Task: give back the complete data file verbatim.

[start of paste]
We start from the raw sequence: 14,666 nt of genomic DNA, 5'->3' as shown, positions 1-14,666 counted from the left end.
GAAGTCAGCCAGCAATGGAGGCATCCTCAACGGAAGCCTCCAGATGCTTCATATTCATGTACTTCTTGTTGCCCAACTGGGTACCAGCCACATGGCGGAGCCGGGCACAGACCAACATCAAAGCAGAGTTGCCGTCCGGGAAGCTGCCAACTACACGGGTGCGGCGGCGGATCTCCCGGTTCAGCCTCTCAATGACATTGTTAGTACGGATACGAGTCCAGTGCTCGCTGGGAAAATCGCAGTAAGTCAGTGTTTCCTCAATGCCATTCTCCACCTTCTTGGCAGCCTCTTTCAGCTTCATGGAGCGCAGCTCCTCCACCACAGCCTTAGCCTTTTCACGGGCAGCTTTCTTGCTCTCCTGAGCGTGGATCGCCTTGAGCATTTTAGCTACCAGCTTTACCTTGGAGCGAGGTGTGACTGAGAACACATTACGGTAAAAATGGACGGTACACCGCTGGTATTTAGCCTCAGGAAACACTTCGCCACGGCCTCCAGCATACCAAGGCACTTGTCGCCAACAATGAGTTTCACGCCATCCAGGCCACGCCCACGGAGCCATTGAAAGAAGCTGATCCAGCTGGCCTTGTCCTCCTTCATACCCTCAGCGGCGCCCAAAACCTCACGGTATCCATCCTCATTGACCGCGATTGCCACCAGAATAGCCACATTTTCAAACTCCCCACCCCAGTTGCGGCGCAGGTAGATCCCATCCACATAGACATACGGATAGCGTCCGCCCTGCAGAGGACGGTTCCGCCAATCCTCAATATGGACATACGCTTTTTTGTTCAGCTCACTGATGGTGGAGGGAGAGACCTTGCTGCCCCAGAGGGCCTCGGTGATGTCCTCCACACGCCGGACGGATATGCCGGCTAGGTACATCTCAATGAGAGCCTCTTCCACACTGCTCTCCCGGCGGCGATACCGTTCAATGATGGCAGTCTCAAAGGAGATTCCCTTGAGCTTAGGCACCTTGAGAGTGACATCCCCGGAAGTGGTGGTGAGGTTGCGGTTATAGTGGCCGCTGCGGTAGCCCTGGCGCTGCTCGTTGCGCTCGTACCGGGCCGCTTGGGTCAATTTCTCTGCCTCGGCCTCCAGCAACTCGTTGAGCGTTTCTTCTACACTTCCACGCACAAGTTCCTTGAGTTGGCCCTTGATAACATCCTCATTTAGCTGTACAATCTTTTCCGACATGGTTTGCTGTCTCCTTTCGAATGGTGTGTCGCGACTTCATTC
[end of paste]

We start from the raw sequence: 14,666 nt of genomic DNA, 5'->3' as shown, positions 1-14,666 counted from the left end.
GAAGTCAGCCAGCAATGGAGGCATCCTCAACGGAAGCCTCCAGATGCTTCATATTCATGTACTTCTTGTTGCCCAACTGGGTACCAGCCACATGGCGGAGCCGGGCACAGACCAACATCAAAGCAGAGTTGCCGTCCGGGAAGCTGCCAACTACACGGGTGCGGCGGCGGATCTCCCGGTTCAGCCTCTCAATGACATTGTTAGTACGGATACGAGTCCAGTGCTCGCTGGGAAAATCGCAGTAAGTCAGTGTTTCCTCAATGCCATTCTCCACCTTCTTGGCAGCCTCTTTCAGCTTCATGGAGCGCAGCTCCTCCACCACAGCCTTAGCCTTTTCACGGGCAGCTTTCTTGCTCTCCTGAGCGTGGATCGCCTTGAGCATTTTAGCTACCAGCTTTACCTTGGAGCGAGGTGTGACTGAGAACACATTACGGTAAAAATGGACGGTACACCGCTGGTATTTAGCCTCAGGAAACACTTCGCCACGGCCTCCAGCATACCAAGGCACTTGTCGCCAACAATGAGTTTCACGCCATCCAGGCCACGCCCACGGAGCCATTGAAAGAAGCTGATCCAGCTGGCCTTGTCCTCCTTCATACCCTCAGCGGCGCCCAAAACCTCACGGTATCCATCCTCATTGACCGCGATTGCCACCAGAATAGCCACATTTTCAAACTCCCCACCCCAGTTGCGGCGCAGGTAGATCCCATCCACATAGACATACGGATAGCGTCCGCCCTGCAGAGGACGGTTCCGCCAATCCTCAATATGGACATACGCTTTTTTGTTCAGCTCACTGATGGTGGAGGGAGAGACCTTGCTGCCCCAGAGGGCCTCGGTGATGTCCTCCACACGCCGGACGGATATGCCGGCTAGGTACATCTCAATGAGAGCCTCTTCCACACTGCTCTCCCGGCGGCGATACCGTTCAATGATGGCAGTCTCAAAGGAGATTCCCTTGAGCTTAGGCACCTTGAGAGTGACATCCCCGGAAGTGGTGGTGAGGTTGCGGTTATAGTGGCCGCTGCGGTAGCCCTGGCGCTGCTCGTTGCGCTCGTACCGGGCCGCTTGGGTCAATTTCTCTGCCTCGGCCTCCAGCAACTCGTTGAGCGTTTCTTCTACACTTCCACGCACAAGTTCCTTGAGTTGGCCCTTGATAACATCCTCATTTAGCTGTACAATCTTTTCCGACATGGTTTGCTGTCTCCTTTCGAATGGTGTGTCGCGACTTCATTC